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If you haven't sorted this yet and are after a deviated linetrace I would use your bore collar XYZ to calculate downhole points using fields such as: Borehole_id, DH.X = Collar.X + AXLE, DH.Y = Collar.Y + AXLN, DH.Z = Collar.Z - TDEP Create 3D points from the table using DH.X, DH.Y, DH.Z and then Data management > Points_to_Line breaking the lines on ...


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3D Analyst tools >> Data management >> TIN >> create TIN


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ArcScene is great for displaying 3D data and 3D analyst has some good 3D geoprocessing capabilities but as far as 3D editing goes it is VERY limited. You can construct 3D lines programmatically with ArcObjects but since ArcScene is not a true 3D editing environment you will not be able to create a 3D object, cross sections, vertical slices or manually ...


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I would use this approach: Add flood deep to DTM to create a new surface raster (use Plus (3D Analyst) tool). Drape the flood raster to the new surface.


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You need to use the DTM as the base height for your flood depth raster and calculate a new height by adding the flood depths raster value to the dtm base height as a vertical offset. bearing in mind that water is flat (waves aside), you could also use a flat plane and calculate the flood limits as a height above sea level and set the height of the plane ...


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Your code looks almost like mine but I don't use brackets for the Value Table and use {}.format for variable substitution: import arcpy arcpy.CheckOutExtension("3D") fc = r"C:/GIS/Temp/test.gdb/Points3D" tin = r"C:/Users/user/Documents/ArcGIS/CreateTin5" sr = ...


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The Cut Fill tool is designed to show volume change, so you need to have a "before" raster (what the elevation surface was before fracture occurred) and an "after" raster (what the elevation surface is after fracture, or what it is now). The elevation surface (also known as DEM) for the two different time periods can be made manually using a topo contour ...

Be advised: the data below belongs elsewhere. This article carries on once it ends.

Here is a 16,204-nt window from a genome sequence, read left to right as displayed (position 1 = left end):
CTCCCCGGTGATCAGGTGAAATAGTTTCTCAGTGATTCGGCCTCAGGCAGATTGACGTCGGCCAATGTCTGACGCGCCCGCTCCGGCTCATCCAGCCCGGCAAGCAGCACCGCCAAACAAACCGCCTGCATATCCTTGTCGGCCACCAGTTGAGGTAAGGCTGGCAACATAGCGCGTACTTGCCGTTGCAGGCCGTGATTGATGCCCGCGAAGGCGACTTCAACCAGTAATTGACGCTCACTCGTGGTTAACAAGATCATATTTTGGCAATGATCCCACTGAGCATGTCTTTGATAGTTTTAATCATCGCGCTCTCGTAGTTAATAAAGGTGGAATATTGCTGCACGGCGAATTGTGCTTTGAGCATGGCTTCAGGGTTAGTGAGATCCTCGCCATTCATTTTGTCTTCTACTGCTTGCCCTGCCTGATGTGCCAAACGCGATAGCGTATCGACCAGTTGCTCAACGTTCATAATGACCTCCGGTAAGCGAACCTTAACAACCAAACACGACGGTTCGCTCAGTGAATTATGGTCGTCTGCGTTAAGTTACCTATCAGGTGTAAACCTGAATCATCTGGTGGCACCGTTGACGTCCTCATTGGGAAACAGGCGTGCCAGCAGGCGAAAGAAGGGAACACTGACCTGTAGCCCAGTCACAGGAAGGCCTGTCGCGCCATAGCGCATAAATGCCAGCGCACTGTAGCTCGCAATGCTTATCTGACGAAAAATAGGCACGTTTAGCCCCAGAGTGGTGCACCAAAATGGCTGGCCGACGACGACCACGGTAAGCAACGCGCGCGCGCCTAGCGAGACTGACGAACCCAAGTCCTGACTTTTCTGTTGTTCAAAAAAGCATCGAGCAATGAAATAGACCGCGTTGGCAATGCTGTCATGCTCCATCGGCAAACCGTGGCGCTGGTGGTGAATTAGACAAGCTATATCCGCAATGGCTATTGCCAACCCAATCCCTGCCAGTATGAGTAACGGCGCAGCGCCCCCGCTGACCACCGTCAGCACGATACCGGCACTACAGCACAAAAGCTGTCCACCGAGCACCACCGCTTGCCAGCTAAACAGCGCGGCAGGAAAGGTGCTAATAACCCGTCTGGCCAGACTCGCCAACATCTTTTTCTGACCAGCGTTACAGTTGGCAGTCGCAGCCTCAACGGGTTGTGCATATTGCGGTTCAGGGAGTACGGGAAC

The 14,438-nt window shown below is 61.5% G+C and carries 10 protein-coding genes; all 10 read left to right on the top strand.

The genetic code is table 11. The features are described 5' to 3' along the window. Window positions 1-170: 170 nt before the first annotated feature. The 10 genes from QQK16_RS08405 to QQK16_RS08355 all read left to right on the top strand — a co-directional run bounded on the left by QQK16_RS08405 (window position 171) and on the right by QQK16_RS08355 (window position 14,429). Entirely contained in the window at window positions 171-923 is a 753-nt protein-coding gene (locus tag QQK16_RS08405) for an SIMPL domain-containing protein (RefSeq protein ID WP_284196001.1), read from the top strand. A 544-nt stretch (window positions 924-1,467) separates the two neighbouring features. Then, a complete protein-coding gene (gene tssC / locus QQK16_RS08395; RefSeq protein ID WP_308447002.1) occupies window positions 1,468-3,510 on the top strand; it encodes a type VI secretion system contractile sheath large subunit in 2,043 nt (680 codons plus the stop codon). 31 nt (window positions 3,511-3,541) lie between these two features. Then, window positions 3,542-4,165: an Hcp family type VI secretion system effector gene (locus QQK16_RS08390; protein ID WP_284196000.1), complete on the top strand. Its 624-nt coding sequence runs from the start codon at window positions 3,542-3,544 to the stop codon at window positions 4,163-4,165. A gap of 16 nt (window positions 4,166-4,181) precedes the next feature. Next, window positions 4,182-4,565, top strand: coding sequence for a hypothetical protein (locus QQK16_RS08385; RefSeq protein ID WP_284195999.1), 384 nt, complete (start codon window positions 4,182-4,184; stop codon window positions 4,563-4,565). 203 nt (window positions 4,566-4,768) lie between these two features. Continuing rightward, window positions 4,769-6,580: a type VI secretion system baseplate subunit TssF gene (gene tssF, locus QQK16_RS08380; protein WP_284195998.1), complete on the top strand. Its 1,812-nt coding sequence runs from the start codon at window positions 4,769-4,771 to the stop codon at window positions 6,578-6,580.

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you can do this with the raster calculator, but probably not as easy as a sum because you probably have NoData values where there is no forest . In this case, here is a more robust method : Con(IsNull("converted_polygon"), "DEM", "DEM" + "converted_polygon" )


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z factor is used for the conversion between Z unit and XY unit. So if your coordiante system is in meter and your height too, z factor is 1. (it would be different if you have feet and meters, or degrees and meter etc) For the plane height, all volume above (or below) this height will be measured. So in your case you will use 25 m


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Firstly you need to understand that contours are not painted on the ground, they are a model. Secondly a TIN and a DEM are also models. With that in mind debating the relative inaccuracies of models of a model seems a little pointless. When creating a contour from a TIN the process must internally convert to a raster or the only vertices created will be on ...


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From your description it seems like ArcGIS Desktop 10.0 SP4 is not working as documented. This would suggest a bug or maybe a documentation error/enhancement to address an undocumented software limitation. If it persists in the latest ArcGIS for Desktop version that you are using, then I would recommend that you submit this one to your local Esri Support ...



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